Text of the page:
Sounding Off: Brunson in London, Pegasus Flying High & the Poker Hall of Fame
Even though the headlines seem to be dominated by the latest in the Full Tilt Poker saga, I’ve decided to turn my attention to the stories that have been overshadowed by the online drama. Needless to say, between the tournament slate in Europe and various happenings in the U.S., there's plenty to sound off on.
Doyle Brunson in London: Earlier this week, Doyle Brunson traveled to England to play in his first European Poker Tour, which was being held in London. "Texas Dolly" has been vocal that his traveling days are becoming increasingly rare and will soon cease altogether, so it was nice to see him make a trip overseas, which in all likelihood could be his last as he seeks to avoid the wear and tear of being on the road.
Brunson made the most of his trip by notching his first EPT cash, coming in 77th place in the EPT London Main Event for $14,067. Not only that, Brunson plans to travel to Cannes, France, for the World Series of Poker Europe. It has been a week of firsts for the living legend, so why not his first WSOPE bracelet, which would tie him with Phil Hellmuth at 11 WSOP bracelets. Brunson epitomizes poker, and it is satisfying to see him doing his thing.
Pegasus Flying High: If you don’t know the name Mark “Pegasus” Smith, do yourself a favor and become familiarized. The 59-year-old Smith earned his nickname, “Pegasus,” for his involvement in professional horse breeding and racing. From Georgetown, Kentucky, Smith has approximately 25 WSOP Circuit cashes totaling more than $485,000. Not only that, he recently set a record after winning his fifth Circuit ring in a $345 NLHE event at the WSOP Circuit in Southern Indiana.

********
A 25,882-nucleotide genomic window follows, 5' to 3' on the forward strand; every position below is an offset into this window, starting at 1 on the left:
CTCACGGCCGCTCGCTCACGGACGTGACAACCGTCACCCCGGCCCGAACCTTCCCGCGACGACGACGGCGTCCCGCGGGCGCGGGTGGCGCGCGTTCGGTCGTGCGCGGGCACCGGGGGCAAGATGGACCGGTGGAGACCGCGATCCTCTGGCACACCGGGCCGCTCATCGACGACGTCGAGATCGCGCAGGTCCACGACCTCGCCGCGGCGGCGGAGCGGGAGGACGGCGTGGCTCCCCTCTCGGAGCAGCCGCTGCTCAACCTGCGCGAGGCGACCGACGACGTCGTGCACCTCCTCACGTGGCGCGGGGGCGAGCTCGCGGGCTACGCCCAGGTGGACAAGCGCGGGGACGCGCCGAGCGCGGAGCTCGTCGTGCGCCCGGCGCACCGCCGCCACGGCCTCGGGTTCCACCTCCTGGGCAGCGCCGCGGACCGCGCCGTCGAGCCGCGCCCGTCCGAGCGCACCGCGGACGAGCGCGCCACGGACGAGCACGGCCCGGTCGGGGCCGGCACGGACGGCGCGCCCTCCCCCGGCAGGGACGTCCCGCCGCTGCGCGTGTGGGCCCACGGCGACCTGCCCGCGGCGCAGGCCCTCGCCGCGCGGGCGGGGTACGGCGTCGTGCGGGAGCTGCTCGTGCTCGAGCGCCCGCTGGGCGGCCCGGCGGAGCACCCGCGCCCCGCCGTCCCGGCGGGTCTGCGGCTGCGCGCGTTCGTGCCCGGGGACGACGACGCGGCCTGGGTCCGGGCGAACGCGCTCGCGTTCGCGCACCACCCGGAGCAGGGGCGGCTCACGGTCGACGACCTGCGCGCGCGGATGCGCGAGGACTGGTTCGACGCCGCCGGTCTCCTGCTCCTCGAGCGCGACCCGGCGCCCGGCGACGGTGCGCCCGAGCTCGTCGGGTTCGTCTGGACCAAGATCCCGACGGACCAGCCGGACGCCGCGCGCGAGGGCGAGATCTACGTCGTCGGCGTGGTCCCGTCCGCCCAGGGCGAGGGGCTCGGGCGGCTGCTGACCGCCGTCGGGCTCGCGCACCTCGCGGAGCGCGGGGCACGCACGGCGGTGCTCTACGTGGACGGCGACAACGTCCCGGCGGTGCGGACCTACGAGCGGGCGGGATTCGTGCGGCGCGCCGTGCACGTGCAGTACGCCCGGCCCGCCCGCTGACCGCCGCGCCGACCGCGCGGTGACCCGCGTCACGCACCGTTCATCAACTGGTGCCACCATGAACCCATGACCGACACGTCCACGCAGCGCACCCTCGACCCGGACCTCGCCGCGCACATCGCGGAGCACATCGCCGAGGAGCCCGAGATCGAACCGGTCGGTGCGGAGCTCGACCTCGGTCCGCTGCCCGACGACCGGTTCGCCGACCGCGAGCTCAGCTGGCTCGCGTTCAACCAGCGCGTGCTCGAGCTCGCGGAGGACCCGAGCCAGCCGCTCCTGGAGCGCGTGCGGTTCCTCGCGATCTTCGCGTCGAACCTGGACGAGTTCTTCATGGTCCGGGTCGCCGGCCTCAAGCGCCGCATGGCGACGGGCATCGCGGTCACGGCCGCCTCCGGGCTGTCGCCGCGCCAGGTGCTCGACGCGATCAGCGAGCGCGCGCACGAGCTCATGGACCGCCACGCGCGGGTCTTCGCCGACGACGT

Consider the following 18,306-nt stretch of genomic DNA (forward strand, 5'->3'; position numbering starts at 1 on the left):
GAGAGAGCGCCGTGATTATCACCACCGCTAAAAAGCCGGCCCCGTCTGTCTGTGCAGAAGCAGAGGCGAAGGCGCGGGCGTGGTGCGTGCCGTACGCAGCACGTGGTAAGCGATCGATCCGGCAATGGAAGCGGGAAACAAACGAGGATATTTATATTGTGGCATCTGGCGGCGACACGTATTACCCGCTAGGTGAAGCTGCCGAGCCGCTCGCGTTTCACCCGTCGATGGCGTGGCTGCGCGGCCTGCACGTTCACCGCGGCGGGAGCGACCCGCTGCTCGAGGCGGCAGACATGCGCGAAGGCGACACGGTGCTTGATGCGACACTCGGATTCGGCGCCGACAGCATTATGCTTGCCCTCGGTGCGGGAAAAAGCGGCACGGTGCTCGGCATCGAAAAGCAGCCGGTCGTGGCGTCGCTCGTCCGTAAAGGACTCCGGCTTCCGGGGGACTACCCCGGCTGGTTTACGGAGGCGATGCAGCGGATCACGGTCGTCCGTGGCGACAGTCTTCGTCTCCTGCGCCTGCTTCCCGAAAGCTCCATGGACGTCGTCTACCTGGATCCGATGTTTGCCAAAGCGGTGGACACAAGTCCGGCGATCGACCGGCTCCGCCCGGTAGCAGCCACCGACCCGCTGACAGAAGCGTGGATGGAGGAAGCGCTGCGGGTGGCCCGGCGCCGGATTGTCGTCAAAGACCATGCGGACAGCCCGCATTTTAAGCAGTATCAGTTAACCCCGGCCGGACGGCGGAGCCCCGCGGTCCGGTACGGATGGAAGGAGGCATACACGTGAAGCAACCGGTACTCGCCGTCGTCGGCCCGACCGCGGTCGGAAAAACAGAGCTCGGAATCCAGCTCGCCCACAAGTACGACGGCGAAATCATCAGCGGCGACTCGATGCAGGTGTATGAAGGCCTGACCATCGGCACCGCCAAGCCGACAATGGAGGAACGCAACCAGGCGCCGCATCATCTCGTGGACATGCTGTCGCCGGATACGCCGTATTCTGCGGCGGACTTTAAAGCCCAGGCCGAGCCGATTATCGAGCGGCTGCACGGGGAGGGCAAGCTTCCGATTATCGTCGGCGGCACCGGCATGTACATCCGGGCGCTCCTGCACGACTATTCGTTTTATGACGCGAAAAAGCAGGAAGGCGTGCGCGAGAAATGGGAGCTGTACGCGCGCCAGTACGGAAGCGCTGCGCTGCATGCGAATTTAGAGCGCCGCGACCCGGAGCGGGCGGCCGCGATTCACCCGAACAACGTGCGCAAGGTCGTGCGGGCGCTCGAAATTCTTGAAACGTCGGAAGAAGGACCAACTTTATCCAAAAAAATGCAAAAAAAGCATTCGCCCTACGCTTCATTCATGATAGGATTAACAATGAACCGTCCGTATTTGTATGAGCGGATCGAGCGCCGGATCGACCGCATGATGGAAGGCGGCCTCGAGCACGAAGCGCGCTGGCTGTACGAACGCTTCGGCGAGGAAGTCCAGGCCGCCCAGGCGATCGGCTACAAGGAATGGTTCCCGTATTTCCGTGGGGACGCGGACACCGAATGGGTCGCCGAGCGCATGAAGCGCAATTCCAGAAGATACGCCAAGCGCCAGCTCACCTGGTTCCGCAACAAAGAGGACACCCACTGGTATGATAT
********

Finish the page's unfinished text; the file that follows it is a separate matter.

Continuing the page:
Smith was previously tied with Men “The Master” Nguyen at four rings, but the consummate grinder set himself apart last week. I’ve met Pegasus many times on the Circuit and can tell you that you’d be hard pressed to find a nicer guy. Characterized by patience and professionalism, Smith is the opposite of Phil Hellmuth, who is his counterpart at the WSOP. Both are champions in their own right, and it’s nice to see Pegasus soaring above the crowd. Interestingly, Smith almost captured his sixth ring just a few days later in a $555 NLHE Event, ultimately finishing in third place.
Poker Hall of Fame Nominees: The 2011 WSOP Poker Hall of Fame (PHoF) nominees were announced earlier this week and included:
This list will now be presented to a 17-person media panel and the 18 living members of the PHoF who will determine this year’s class. Unfortunately, I’m not a member of the media panel, but that won’t stop me from offering my opinion on this year’s nominees. First, I think this is an excellent list and everyone on it deserves to be nominated. With that said, I do have my favorites.